Day 3: Earth Week Challenge -- Reusable Bottle Wednesday
From April 16-22, HuffPost Green invites you to take on one simple endeavor per day to reduce your impact on the planet. We can't extend a challenge without attempting it ourselves, so our team will tackle each goal as well and share with you the highs and lows of our experience.
CHALLENGE: Give up disposables and drink from reusable water bottles and coffee mugs.
One easy and economic way you can go green is to eliminate disposable plastic water bottles and paper coffee cups from your life. Reusable water bottles, from brands like Nalgene or Sigg, are quite affordable and can help to cut down on the number of plastic bottles that end up littered or in landfills.
Disposable plastic water bottles can also contribute to plastic pollution, a major problem facing the world's oceans. The Great Pacific Garbage Patch, a "massive area of plastic waste fragments collected by the swirling natural currents of the Pacific" is considered a threat to important ocean ecosystems. Estimates that the garbage patch is "twice the size of Texas" have been criticized, but the litter gyre is still significant.
When purchasing a reusable water bottle, be aware of the BPA found in certain containers. Last month, the FDA announced that it would not ban bisphenol-A (BPA) in food and beverage packing. Opponents called the decision "ludicrous" and "bogus."
Besides ditching the plastic water bottle, we also recommend that you go for a reusable mug for your hot beverages. A refillable, ceramic coffee mug is cheap and reliable, and also more eco-friendly than paper cups. According to some reports, North America uses 60 percent of the world's paper cups. Those 130 billion cups require around 50 million trees and 33 billion gallons of water to produce.
Today, our Green team took on the challenge of drinking from reusable bottles and mugs:
Sasha: I've got my coffee mug and BPA-free water bottle, so I'm set, right? Wrong. The coffee in HuffPost's DC bureau unfortunately comes in single-serving plastic packets. They're convenient for a big office where tastes vary -- I like Ethiopian, you like Hazelnut, we both win -- and no one has to worry about how long ago the coffee was brewed or having to make a fresh pot. But it's not so good for the environment. So I decide to skip the office coffee this morning and get a cup on my way in. Starbucks isn't an option. Even if you're not getting your coffee to-go, it still comes in a paper cup. (Maybe, since Starbucks is trying to rebrand itself as a serious coffee destination, we can convince it to add some real cups). Luckily there's an independent coffee shop near the office that still uses the real thing. I get a double espresso (I need an extra boost if I'm going to forgo the office coffee today) and a croissant (no bag please!). Tomorrow I'll try to wake up early and make myself coffee and breakfast at home.
Joanna: I already use my UNC mug everyday, in part to reduce waste but also because I have some serious school pride that I have to defend, given the Duke grads roaming this office. My one weakness is the vending machines with sweet tea-- my desk can fill up with empty plastic bottles of iced sweet tea, unfortunately. Today, I decided to take the extra minute to brew my own tea and add about 10 billion packets of sugar. It was pretty awesome.
James: I have been drinking from reusable water bottles for years and was proud to fill up my metal Sigg water bottle this morning. I haven't had any coffee at the office today, but this morning's Joe was splashed into a ceramic mug at my apartment. Either way, my school mug is on standby if I need a caffeine jolt this afternoon. I even told a close friend who has been known to use disposable plastic water bottles to switch to reusables today.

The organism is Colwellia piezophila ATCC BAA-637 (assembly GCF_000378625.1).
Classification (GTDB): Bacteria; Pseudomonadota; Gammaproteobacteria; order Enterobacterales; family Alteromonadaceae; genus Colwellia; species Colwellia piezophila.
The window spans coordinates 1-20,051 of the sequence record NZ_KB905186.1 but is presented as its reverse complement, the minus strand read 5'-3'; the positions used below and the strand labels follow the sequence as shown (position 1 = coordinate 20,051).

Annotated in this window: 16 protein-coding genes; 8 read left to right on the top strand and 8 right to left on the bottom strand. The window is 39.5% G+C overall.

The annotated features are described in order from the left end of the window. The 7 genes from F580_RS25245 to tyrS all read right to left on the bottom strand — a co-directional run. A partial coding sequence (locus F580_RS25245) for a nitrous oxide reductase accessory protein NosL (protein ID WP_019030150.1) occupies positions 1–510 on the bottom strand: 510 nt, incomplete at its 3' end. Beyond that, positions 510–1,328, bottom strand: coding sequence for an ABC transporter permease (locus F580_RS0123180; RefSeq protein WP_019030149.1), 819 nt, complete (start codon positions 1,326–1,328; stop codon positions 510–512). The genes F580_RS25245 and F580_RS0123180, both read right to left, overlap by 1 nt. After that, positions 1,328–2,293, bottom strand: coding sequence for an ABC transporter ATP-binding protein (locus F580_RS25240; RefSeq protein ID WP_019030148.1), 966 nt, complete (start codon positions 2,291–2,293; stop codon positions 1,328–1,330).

Jessica: Absent-minded is my middle name -- I lose mugs, water bottles, and cups on a regular basis. Still, I know how important it is for me not to waste paper and plastic every time I want a drink. Instead of buying (another) new mug to bring with me to the office, I am drinking out of the ceramic ones they provide in the kitchen. Not only do I get more coffee and save paper, but I love the feeling of holding a piping mug of coffee in my hands! Here's to hoping that for once, this mug won't be lost, broken, or otherwise destroyed.
Becca: At work, coffee is a necessity for me. But I began to realize that I was getting cup after cup of coffee or tea, each time with a new paper cup, a new sleeve, plastic cap, etc. I was only one person and I was producing so much trash in a day, just to supply my caffeine habit. So for today's ecochallenge, I was excited to bring in my favorite oversized mug and save a tree or two. Who knows, maybe we'll start a trend at the office and save a hundred more.
How did you do with this #EcoChallenge? Tweet us your experience and check out tweets about our other eco challenges from participants below. Scroll down for photos of our team taking on today's goals and a list of challenges for the rest of the week:
The Green team and their reusable coffee mugs:
Joanna fills up a reusable water bottle:
Jess and Joanna celebrate drinking coffee from a reusable mug:
Challenges for the rest of the week:
Thursday: Cut Paper Waste. Reduce your use of paper, adjust your printer settings, cancel junk mail subscriptions.
Friday: (Reusable) Bag Lunch. Bring your own lunch in reusable containers or bring the containers to your favorite take-out restaurant and pass on the plastic utensils, excess paper napkins and bags.
Saturday: Second-Hand Clothes And Products. Instead of purchasing new items, reuse and upcycle old items.
Sunday: Waste Less Water. Take shorter showers, turn the faucet off while brushing teeth, do only full loads of dishes and laundry.
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